Glen Park

Glen Park another primarily residential neighborhood with a smattering of cafes, shops, and lovely views of the city’s hilly topography.


View from Lombard Street in San Francisco

This is one of the city’s southernmost neighborhoods. Farthest from the densely populated business district and eastern waterfront activities, Oceanview is a quiet community that has only recently experienced gentrification. While you will not find many landmarks here, it’s a good place to explore to get a feel for the rapidly changing city and how gentrification can affect local populations. Neighborhoods like Oceanview are part of San Francisco’s true story.


Excelsior is a residential neighborhood, close to the outskirts of the city. Best known for John Mclaren Park, you’ll also find a handful of shops to browse and restaurants to try.

Visitacoin Valley

Known locally as “Viz Valley”, this neighborhood is a mix of residential and commercial use. One of the lower-cost areas in the city, Viz Valley has mostly flown under the radar in gentrification and is a neat place to explore to get a feel for how the locals really live.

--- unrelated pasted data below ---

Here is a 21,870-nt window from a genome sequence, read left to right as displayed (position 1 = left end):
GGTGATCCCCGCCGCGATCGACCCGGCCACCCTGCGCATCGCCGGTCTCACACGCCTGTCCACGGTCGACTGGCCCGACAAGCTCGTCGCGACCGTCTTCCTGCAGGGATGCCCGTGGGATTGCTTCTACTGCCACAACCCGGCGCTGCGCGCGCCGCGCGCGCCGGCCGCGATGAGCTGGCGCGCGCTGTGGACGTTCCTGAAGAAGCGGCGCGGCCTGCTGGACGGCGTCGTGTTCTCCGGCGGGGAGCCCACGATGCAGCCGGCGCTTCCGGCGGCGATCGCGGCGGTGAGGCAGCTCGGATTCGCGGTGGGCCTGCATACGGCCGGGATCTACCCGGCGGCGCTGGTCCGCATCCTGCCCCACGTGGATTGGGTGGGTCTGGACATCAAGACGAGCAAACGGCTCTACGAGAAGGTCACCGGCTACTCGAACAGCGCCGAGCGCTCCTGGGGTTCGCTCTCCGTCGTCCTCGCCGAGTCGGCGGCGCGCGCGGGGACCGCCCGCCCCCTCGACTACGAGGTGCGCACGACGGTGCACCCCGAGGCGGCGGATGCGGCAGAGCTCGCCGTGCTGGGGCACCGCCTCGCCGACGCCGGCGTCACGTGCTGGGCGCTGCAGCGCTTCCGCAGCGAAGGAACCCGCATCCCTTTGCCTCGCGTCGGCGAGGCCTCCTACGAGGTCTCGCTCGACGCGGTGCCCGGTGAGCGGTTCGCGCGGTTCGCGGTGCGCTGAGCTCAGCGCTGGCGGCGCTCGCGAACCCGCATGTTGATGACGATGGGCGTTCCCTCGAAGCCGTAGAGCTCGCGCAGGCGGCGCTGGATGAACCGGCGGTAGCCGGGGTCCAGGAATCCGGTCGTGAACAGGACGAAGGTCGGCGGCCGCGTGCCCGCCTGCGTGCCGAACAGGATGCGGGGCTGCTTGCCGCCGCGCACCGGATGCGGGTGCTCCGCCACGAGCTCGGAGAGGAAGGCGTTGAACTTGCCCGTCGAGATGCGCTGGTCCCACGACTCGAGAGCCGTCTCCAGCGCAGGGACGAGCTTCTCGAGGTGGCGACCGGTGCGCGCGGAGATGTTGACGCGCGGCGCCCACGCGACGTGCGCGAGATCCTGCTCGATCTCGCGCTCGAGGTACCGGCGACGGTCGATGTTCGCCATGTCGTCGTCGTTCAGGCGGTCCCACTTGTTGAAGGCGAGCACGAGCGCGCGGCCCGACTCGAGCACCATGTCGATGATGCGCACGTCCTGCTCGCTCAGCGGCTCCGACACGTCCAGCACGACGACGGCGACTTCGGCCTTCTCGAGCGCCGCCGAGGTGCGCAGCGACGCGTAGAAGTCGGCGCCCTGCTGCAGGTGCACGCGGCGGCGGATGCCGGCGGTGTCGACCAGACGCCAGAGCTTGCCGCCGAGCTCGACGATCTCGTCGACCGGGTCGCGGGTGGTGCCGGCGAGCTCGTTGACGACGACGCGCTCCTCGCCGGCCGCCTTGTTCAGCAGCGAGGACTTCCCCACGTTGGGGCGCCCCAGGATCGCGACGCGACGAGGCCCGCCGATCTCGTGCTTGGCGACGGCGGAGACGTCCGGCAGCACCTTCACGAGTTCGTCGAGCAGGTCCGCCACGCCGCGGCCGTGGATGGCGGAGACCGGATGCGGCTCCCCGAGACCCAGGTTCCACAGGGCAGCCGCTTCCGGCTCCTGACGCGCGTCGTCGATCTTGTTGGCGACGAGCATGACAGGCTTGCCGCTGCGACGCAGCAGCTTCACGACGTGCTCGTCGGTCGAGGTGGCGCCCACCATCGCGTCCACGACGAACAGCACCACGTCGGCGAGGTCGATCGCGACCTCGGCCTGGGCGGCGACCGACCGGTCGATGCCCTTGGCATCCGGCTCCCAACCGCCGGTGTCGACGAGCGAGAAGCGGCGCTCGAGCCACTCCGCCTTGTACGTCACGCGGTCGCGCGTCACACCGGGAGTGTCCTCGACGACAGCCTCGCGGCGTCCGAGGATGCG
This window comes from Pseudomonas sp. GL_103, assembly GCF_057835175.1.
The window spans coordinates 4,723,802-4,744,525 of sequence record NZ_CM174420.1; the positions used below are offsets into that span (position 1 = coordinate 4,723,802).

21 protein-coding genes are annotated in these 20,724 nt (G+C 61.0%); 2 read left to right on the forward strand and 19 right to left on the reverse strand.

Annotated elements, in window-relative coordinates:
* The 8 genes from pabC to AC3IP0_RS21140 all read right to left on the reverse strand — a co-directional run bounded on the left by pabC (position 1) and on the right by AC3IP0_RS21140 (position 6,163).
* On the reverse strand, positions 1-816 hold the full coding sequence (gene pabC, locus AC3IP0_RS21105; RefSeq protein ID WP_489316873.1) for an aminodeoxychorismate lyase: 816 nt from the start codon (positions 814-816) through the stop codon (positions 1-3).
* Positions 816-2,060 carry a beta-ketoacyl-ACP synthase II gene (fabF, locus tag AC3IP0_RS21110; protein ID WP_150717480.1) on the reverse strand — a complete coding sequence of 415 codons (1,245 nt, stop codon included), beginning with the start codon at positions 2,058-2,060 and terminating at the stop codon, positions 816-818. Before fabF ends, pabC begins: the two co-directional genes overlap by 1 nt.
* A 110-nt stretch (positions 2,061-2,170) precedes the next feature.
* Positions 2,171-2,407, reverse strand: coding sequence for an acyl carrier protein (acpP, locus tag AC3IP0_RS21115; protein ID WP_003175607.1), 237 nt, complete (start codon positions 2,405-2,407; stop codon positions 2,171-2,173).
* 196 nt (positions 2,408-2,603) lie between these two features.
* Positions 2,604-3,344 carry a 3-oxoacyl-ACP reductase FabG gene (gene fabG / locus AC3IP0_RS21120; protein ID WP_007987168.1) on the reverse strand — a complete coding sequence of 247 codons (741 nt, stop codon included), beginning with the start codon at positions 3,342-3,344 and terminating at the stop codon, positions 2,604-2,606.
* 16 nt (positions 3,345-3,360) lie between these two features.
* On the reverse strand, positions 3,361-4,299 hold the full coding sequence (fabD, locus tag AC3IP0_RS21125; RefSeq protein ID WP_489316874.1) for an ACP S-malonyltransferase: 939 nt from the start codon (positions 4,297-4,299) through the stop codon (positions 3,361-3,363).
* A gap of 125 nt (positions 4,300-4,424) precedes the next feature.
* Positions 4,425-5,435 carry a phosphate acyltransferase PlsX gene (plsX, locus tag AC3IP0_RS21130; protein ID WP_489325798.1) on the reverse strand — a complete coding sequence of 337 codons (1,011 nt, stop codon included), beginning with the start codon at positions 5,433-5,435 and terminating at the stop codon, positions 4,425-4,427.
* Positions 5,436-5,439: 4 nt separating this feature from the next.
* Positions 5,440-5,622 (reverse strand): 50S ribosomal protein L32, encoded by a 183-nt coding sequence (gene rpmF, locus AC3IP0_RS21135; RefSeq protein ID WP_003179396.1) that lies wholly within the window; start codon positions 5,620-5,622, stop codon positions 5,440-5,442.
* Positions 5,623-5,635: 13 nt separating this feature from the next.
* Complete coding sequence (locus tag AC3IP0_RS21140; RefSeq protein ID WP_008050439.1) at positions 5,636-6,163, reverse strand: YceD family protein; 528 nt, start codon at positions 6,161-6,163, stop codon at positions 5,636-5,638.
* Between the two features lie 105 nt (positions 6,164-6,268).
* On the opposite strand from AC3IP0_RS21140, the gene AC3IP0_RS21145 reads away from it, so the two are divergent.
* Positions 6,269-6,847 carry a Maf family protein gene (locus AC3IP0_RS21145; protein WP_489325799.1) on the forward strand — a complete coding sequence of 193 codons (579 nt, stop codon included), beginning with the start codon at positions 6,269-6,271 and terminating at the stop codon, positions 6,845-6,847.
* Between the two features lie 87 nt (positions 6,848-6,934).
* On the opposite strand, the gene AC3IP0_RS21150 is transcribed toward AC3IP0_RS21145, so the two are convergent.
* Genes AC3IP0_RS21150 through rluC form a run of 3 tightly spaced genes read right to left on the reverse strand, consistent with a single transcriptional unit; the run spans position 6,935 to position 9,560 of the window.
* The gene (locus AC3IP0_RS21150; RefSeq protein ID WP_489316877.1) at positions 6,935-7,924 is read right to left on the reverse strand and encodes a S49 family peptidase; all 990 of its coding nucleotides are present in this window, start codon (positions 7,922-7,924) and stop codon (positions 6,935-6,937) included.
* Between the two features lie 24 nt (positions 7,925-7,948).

Crocker Amazon

Here you’ll find a small residential neighborhood on the southern tip of San Francisco. This is an example of one of the San Francisco neighborhoods where the city starts to blend into suburbia. However, if you are interested in Filipino food and culture or just want to get away from the crowds, this could be a fun place to visit and would certainly provide a different take on traveling in San Francisco.

Bayview Hunters’ Point

This neighborhood is one of the last remaining industrial areas in San Francisco. Here you’ll find a mix of residential and industrial use, sprinkled with the occasional quirky cafe or brewery that pops up in between. As one of the city’s lowest-cost areas, this neighborhood is changing rapidly and is worth a visit before it becomes something entirely new.

Conclusion on the many neighborhoods of San Francisco

San Francisco has many great neighborhoods that offer something for everyone. From parks and beaches to historic architecture and great nightlife, there is something for everyone in San Francisco. The best part about the city is that it has so many neighborhoods, you will never get bored!